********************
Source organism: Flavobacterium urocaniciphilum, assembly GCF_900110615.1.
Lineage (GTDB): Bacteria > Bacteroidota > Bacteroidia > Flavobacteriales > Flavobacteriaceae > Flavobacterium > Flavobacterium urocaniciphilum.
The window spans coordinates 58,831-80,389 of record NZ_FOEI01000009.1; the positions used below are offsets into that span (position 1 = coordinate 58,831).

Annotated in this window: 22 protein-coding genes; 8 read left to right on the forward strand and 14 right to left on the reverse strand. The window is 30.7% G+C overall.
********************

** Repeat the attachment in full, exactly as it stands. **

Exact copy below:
Source organism: Flavobacterium urocaniciphilum, assembly GCF_900110615.1.
Lineage (GTDB): Bacteria > Bacteroidota > Bacteroidia > Flavobacteriales > Flavobacteriaceae > Flavobacterium > Flavobacterium urocaniciphilum.
The window spans coordinates 58,831-80,389 of record NZ_FOEI01000009.1; the positions used below are offsets into that span (position 1 = coordinate 58,831).

Annotated in this window: 22 protein-coding genes; 8 read left to right on the forward strand and 14 right to left on the reverse strand. The window is 30.7% G+C overall.